When Principles and Interests Collide

Reform Unable To Support Workers' Hyatt Boycott Call

Hotel Debate: Reform Jewry wanted to speak out about the plight of Hyatt hotel workers. But it decided it could not break existing contracts with the company.
getty images
Hotel Debate: Reform Jewry wanted to speak out about the plight of Hyatt hotel workers. But it decided it could not break existing contracts with the company.

By Leonard Fein

Published November 03, 2012, issue of November 09, 2012.

When principles and interests collide, it is often difficult to discern which is which. An apposite example, with a thoughtful conclusion, came to pass just days ago, when the Union for Reform Judaism and its public affairs arm, the Religious Action Center, were asked to support a global boycott of all Hyatt hotels and to terminate all signed contracts they might have with Hyatt. (Full disclosure: I served as director of the Reform movement’s Commission on Social Action from 1997 to 2000, and still serve as a senior adviser to the RAC.) The request came from the Unite Here union which represents many hotel workers.

The challenges faced by many hotel workers are widely recognized. Housekeepers, disproportionately new immigrants, face particular physical challenges: lifting heavy mattresses, cleaning floors and bathrooms. Some hotels demand a rate of room-turnover from their housekeepers that requires nonstop work.

The URJ and the RAC in fact have several contracts at Hyatt hotels over the next two years. But even though many Reform rabbis and lay activists have been at the forefront of efforts to provide greater rights and protections for hotel workers, the request from Unite Here was hardly a no-brainer.

URJ and RAC were founding partners of INMEX, a system established by Unite Here to help not-for-profit organizations avoid entering into contracts with hotels involved in labor disputes. URJ and RAC routinely check INMEX before entering into a hotel contract, and if INMEX shows that a hotel with which it is considering doing business has an existing labor dispute, it will not sign a contract with that hotel — and will let the hotel know why.

But the contracts in question were entered into one to three years before the announcement of the global Hyatt boycott. And the URJ and RAC followed exactly the process Unite Here asked for, checking to see that there were no labor disputes involving the Hyatt hotels in question. There were none, nor are there any today.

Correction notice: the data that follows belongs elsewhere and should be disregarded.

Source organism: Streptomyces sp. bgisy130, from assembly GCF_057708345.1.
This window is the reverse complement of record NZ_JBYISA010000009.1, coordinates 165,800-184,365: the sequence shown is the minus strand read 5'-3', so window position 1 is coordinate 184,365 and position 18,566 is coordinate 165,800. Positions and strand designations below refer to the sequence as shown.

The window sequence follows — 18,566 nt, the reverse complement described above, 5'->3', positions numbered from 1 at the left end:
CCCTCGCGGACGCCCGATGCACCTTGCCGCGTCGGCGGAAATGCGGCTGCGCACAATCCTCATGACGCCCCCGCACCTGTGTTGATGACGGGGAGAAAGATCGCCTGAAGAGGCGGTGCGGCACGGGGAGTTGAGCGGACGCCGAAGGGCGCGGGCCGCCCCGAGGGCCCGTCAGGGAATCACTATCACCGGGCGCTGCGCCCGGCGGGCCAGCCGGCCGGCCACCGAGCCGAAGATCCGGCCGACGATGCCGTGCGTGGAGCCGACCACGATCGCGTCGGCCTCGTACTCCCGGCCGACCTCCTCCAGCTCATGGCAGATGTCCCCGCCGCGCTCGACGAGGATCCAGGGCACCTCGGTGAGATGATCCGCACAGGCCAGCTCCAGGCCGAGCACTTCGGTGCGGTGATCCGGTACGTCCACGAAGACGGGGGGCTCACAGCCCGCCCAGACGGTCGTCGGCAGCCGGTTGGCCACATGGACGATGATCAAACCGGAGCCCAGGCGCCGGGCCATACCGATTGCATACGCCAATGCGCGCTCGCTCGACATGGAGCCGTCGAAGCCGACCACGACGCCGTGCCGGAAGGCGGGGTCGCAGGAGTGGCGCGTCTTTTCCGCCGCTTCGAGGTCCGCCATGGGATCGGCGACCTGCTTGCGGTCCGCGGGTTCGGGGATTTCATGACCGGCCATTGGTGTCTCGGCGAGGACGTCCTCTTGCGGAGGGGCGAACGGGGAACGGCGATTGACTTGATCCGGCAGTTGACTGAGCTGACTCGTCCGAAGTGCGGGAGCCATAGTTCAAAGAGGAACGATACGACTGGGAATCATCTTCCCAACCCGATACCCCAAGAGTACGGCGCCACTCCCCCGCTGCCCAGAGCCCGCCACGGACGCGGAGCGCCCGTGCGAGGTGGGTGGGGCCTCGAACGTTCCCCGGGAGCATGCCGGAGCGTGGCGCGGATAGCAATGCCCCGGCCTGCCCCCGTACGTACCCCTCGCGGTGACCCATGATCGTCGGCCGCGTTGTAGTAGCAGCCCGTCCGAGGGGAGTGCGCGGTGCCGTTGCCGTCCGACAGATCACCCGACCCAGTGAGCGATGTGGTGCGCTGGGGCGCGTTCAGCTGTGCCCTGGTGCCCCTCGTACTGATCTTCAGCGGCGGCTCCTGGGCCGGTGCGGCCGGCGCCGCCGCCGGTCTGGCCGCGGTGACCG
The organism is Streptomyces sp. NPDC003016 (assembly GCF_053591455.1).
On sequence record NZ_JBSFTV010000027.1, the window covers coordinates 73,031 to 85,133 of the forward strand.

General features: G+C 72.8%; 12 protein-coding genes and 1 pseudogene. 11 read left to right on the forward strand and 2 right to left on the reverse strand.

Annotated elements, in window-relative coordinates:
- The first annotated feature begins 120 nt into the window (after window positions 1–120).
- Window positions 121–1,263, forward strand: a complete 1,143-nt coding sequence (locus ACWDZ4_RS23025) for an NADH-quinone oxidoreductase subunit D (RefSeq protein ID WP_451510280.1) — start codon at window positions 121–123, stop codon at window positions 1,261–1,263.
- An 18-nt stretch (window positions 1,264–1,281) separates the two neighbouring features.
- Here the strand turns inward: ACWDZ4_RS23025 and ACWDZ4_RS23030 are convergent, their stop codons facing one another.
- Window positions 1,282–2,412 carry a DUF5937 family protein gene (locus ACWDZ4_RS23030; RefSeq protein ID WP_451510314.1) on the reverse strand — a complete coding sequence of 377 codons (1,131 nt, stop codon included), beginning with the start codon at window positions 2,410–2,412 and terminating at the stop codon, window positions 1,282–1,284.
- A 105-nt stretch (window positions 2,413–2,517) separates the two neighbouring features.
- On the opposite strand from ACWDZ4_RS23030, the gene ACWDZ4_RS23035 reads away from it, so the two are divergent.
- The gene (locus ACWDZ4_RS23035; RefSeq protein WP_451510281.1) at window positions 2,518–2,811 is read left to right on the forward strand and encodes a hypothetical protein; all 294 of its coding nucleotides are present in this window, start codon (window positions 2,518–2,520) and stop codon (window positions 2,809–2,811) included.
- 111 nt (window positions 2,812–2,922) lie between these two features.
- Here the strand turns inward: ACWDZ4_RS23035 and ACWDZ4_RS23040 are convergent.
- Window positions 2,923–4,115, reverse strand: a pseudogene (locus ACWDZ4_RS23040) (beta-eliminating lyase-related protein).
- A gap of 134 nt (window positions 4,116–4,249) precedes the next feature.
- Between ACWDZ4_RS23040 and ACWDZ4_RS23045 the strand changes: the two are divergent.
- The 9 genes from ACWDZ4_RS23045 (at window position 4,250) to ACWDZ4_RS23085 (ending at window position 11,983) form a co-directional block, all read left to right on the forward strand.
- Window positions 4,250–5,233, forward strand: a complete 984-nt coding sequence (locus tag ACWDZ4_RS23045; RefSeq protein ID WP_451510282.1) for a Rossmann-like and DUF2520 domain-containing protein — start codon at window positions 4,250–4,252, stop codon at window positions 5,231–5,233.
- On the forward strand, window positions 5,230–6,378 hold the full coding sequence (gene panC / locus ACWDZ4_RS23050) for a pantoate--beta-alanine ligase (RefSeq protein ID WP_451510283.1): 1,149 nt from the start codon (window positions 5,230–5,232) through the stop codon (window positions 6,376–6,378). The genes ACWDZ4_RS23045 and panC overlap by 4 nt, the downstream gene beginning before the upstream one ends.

Each contract contains standard penalties to be paid by the RAC in the event of cancellation. The total contractual penalties for canceling all their Hyatt conferences would be $450,000. Plus, as the RAC points out, while the act of breaking a contract would provide visible support to Unite Here’s efforts, none of the money would go to the labor union or the workers; it would go to the Hyatt hotels. And the loss of the money would, of course, impede the RAC’s ongoing efforts to promote decent working conditions in hotels, as well as its broader social justice agenda.

The organizations nonetheless considered the request, including a lengthy review by the RAC’s national Commission on Social Action, at its meeting on October 15 in which Tom Snyder, chief of staff of Unite Here, and several Hyatt workers participated. Unite Here argued that, as a chain, Hyatt engages in a number of troubling practices: It requires housekeepers to turn over more rooms daily than the industry average; it is firing full-time workers with benefits and protections to hire temporary agency workers with far weaker protections and benefits; it can punish protesting workers with retaliation or termination. The CSA also heard from high-ranking officials of the Hyatt Corporation who acknowledged problems in a few of their hotels and claimed they’d moved effectively to redress them, and who came with studies and evidence that sharply challenged some of Unite Here’s core claims about the chain’s behavior. (So far, no national religious denomination in America has agreed to Unite Here’s request for a total boycott of Hyatt.)

Boycotts affect many stakeholders who have no involvement in the disputes. As a consequence, the Reform movement has participated in boycotts only rarely and after meeting with stakeholders, considering arguments on all sides and trying to validate the claims made by the various parties.

The upshot? The URJ Oversight Committee concluded that it would not take the actions requested by Unite Here but would “look for ways other than canceling these existing contracts to support hotel workers… [including] educational programs on the situation of workers that will be held at the conferences, showing our support for hotel workers, including those at Hyatt.”

Contact Leonard Fein at feedback@forward.com



Would you like to receive updates about new stories?




















We will not share your e-mail address or other personal information.

Already subscribed? Manage your subscription.